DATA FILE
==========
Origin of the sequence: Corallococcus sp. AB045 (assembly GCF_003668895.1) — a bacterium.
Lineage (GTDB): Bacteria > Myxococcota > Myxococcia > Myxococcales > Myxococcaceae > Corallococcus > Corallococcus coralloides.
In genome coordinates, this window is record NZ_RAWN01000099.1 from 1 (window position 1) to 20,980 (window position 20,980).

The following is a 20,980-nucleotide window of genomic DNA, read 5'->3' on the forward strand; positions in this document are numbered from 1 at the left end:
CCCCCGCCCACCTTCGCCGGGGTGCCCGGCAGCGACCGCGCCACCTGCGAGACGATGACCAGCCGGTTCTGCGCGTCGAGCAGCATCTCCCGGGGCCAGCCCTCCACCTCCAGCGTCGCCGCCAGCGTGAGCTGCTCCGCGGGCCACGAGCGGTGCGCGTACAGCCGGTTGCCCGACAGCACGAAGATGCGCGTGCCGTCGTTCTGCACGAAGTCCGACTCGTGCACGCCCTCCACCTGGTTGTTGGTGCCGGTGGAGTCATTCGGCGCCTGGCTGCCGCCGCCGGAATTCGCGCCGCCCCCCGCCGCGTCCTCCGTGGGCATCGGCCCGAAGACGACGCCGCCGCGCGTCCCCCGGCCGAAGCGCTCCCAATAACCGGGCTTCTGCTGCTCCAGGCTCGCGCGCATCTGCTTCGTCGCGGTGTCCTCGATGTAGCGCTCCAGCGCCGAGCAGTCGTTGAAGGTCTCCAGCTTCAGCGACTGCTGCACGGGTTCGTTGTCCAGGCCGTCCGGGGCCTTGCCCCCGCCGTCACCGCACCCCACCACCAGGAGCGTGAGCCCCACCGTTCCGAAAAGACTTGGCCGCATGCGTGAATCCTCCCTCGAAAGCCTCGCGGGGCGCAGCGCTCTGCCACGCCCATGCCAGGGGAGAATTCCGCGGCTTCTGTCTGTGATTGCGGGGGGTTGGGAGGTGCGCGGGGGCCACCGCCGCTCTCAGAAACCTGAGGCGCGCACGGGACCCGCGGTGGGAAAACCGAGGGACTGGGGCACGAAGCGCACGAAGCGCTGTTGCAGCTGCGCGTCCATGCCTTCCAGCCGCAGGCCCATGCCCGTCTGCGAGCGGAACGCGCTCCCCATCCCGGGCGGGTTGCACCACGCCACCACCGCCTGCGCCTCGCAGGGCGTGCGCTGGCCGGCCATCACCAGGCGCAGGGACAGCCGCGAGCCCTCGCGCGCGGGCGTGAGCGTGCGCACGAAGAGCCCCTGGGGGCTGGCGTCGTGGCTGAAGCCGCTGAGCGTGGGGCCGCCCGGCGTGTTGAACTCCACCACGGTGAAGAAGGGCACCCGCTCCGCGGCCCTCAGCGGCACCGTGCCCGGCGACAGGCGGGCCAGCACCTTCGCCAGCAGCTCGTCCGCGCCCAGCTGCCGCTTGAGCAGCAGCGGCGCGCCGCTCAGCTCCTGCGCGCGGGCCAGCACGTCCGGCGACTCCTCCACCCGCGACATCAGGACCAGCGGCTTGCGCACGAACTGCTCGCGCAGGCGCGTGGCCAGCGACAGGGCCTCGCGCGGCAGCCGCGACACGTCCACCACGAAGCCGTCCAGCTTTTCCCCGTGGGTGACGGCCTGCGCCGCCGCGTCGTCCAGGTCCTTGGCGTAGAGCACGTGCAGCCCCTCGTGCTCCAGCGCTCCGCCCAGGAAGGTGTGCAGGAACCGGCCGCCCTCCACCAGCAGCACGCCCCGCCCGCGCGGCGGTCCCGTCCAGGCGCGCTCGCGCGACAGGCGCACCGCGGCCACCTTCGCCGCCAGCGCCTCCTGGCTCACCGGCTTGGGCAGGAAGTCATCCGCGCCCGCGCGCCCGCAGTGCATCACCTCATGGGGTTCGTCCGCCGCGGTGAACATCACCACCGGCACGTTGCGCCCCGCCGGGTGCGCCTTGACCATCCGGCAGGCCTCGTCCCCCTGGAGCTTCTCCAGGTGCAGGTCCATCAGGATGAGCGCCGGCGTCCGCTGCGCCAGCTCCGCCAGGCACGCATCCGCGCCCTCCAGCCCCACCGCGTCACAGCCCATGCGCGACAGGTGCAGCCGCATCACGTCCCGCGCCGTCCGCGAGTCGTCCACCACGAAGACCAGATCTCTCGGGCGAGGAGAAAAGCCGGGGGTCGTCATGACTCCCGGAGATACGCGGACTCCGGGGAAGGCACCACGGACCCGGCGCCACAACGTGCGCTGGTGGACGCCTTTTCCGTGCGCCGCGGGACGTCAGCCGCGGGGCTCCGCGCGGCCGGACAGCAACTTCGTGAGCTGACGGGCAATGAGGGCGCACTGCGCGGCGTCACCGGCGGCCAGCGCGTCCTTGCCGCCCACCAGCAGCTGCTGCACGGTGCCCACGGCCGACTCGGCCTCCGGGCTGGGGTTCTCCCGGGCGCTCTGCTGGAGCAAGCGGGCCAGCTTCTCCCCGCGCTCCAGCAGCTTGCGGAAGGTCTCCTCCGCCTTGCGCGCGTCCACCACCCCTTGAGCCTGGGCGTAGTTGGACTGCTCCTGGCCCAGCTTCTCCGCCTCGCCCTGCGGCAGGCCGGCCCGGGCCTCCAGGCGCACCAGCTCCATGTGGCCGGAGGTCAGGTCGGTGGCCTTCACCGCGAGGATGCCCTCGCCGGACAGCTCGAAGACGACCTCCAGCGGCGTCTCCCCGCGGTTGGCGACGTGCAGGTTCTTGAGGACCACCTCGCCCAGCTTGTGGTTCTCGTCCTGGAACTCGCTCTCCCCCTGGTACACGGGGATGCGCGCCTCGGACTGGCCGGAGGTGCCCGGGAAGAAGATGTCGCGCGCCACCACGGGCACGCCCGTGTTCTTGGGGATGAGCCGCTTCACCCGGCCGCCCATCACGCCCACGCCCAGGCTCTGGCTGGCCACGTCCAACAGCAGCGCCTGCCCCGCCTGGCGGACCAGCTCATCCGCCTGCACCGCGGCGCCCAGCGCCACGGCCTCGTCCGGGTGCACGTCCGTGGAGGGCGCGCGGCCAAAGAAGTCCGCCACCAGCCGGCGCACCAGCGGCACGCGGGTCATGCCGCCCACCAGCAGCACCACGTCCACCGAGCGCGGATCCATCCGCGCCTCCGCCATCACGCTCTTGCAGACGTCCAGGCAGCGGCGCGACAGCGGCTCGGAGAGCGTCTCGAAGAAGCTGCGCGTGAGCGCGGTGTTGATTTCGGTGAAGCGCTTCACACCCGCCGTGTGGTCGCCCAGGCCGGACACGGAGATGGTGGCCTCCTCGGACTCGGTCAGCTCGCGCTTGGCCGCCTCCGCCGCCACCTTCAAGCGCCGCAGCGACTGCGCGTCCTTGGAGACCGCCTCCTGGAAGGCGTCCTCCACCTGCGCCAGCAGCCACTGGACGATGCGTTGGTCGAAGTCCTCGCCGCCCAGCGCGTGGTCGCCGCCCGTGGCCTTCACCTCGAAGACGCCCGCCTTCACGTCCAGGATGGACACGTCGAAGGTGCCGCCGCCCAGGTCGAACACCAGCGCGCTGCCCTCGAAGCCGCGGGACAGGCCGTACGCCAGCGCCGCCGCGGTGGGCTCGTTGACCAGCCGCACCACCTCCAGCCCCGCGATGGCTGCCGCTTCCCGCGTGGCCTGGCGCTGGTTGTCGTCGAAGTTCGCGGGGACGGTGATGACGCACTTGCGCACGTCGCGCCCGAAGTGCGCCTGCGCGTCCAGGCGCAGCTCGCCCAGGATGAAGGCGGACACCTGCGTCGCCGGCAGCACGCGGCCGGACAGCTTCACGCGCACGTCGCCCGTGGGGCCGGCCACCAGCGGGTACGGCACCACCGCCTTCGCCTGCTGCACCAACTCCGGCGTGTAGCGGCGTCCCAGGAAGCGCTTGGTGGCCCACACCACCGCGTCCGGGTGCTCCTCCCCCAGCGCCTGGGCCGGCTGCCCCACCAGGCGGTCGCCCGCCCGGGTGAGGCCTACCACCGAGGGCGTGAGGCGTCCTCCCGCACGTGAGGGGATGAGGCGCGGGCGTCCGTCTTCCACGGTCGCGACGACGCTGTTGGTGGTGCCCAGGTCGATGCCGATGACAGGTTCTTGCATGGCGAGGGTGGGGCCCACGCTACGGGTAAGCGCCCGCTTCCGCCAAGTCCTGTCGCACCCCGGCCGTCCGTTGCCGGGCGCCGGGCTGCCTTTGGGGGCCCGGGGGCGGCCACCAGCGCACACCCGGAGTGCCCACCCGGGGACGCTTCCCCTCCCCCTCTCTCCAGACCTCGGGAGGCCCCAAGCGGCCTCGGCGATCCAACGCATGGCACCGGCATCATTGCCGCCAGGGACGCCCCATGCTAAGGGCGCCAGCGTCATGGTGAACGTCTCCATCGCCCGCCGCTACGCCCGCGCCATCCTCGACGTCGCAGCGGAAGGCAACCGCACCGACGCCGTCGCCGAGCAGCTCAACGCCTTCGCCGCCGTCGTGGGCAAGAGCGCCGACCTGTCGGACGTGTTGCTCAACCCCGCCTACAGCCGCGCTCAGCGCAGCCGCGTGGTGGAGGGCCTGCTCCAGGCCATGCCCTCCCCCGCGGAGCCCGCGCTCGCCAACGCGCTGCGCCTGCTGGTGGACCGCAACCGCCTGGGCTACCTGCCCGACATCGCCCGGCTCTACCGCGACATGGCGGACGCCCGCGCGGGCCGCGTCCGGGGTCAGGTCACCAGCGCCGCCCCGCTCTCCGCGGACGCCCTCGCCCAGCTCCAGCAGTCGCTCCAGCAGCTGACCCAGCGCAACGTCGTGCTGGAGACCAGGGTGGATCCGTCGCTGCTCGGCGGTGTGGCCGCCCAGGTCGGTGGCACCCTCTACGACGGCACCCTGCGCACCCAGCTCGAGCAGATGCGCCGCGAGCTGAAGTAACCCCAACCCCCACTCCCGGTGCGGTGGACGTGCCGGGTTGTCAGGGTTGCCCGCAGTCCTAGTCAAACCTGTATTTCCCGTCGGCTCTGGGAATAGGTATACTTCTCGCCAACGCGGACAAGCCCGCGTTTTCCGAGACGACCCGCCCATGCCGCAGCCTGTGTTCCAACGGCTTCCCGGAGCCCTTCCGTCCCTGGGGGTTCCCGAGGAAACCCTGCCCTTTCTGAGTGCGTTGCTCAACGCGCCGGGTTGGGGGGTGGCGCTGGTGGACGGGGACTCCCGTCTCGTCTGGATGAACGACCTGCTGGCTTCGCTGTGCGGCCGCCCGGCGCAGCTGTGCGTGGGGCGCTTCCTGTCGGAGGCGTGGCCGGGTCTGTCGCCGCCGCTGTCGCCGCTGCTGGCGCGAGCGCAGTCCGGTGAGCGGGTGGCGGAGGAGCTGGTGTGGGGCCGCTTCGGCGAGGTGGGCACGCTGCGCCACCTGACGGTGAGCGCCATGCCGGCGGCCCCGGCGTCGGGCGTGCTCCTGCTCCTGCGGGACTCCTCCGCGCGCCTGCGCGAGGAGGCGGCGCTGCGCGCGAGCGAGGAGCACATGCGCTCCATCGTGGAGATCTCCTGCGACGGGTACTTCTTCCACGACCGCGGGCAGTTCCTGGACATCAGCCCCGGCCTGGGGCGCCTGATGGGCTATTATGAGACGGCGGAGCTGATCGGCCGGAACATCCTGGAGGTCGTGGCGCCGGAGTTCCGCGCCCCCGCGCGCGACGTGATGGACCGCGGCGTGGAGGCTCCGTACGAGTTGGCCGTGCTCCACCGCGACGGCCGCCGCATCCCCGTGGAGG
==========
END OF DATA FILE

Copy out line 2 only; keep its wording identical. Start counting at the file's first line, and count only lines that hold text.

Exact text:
Lineage (GTDB): Bacteria > Myxococcota > Myxococcia > Myxococcales > Myxococcaceae > Corallococcus > Corallococcus coralloides.